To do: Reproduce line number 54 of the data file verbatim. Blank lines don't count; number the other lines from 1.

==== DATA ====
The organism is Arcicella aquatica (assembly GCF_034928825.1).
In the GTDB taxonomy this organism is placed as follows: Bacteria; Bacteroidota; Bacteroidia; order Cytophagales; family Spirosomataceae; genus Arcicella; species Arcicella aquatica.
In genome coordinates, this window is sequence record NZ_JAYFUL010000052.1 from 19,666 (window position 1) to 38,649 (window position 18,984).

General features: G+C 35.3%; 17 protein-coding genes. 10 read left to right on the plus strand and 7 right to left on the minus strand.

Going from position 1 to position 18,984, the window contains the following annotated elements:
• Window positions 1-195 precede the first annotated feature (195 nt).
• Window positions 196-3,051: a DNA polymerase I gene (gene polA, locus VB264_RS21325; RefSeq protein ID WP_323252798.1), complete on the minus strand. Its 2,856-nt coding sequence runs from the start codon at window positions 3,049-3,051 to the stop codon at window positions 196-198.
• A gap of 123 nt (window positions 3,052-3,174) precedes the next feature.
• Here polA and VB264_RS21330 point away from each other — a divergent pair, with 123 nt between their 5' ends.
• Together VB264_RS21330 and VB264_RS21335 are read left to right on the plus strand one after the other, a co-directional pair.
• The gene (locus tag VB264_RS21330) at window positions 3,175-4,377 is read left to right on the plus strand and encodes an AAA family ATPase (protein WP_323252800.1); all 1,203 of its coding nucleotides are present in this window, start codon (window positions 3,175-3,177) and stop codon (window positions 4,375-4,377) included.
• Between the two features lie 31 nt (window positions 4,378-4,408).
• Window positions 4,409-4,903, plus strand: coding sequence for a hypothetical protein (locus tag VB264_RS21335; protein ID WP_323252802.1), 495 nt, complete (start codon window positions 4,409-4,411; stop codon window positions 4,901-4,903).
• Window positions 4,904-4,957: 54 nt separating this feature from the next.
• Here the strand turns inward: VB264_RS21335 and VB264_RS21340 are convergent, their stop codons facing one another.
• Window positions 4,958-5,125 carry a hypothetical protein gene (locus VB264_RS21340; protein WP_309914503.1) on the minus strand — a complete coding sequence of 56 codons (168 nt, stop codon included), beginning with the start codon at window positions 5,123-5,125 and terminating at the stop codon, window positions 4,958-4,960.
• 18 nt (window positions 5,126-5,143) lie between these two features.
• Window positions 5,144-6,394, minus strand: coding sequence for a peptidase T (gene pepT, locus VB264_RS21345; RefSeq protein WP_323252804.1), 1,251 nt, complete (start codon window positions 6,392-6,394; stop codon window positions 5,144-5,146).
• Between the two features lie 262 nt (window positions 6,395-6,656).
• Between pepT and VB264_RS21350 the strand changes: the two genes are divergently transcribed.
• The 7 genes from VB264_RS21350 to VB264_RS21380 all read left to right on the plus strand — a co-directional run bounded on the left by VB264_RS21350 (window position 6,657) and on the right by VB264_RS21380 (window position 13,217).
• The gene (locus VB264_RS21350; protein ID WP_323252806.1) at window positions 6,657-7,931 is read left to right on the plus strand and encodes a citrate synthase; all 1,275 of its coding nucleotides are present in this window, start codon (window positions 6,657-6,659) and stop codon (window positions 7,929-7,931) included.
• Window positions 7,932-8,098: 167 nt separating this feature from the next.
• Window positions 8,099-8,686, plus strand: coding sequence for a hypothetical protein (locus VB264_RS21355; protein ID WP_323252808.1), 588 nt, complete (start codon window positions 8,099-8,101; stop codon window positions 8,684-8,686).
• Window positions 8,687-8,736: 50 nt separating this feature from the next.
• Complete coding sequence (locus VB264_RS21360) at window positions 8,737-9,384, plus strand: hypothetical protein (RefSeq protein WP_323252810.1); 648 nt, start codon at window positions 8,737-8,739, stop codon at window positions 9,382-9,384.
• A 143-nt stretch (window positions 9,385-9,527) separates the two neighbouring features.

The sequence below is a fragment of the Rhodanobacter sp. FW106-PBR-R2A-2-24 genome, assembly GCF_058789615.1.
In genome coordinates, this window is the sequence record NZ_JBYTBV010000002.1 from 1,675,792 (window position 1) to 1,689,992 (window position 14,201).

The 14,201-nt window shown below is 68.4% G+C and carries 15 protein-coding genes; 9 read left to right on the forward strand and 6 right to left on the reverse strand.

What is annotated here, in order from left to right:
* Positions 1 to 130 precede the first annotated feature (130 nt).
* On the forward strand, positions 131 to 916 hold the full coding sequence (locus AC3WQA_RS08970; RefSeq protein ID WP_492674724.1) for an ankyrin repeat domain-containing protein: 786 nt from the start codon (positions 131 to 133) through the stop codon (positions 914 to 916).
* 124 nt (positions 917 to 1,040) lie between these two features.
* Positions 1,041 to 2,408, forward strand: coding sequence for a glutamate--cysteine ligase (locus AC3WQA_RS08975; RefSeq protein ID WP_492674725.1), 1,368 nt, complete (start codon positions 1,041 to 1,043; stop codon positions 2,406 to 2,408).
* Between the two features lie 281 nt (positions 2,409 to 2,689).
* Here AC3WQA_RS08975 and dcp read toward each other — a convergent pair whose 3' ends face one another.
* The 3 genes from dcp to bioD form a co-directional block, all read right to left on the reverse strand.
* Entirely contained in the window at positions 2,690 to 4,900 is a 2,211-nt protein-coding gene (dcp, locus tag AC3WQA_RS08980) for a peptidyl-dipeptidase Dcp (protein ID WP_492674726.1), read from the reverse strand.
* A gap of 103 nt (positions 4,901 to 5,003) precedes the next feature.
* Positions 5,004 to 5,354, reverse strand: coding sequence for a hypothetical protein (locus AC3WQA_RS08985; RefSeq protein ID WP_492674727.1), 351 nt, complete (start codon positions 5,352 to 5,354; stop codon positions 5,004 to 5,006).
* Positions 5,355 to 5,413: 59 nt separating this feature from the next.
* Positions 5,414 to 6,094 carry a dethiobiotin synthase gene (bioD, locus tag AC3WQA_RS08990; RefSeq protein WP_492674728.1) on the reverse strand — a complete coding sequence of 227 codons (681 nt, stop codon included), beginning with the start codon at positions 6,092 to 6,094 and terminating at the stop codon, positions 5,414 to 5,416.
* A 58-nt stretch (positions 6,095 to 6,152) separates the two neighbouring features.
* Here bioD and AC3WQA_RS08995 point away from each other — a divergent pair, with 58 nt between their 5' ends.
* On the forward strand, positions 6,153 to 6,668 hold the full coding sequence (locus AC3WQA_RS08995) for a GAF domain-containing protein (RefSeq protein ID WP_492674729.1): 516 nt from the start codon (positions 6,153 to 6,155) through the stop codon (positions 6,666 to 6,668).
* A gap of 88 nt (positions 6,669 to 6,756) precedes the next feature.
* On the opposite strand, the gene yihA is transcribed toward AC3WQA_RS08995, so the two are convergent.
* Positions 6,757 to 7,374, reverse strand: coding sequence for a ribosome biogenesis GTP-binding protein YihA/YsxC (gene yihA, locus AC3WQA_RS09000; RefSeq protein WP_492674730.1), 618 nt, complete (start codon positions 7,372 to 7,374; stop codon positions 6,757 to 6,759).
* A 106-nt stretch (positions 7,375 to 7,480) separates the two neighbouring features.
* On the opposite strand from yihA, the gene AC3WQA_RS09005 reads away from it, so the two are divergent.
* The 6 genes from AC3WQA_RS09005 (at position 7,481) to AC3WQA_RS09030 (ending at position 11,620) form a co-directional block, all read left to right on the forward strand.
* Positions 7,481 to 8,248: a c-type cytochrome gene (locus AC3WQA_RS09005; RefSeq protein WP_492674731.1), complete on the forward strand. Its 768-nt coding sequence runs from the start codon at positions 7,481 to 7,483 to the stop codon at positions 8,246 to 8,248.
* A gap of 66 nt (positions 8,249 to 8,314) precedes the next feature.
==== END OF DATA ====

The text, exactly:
* A gap of 66 nt (positions 8,249 to 8,314) precedes the next feature.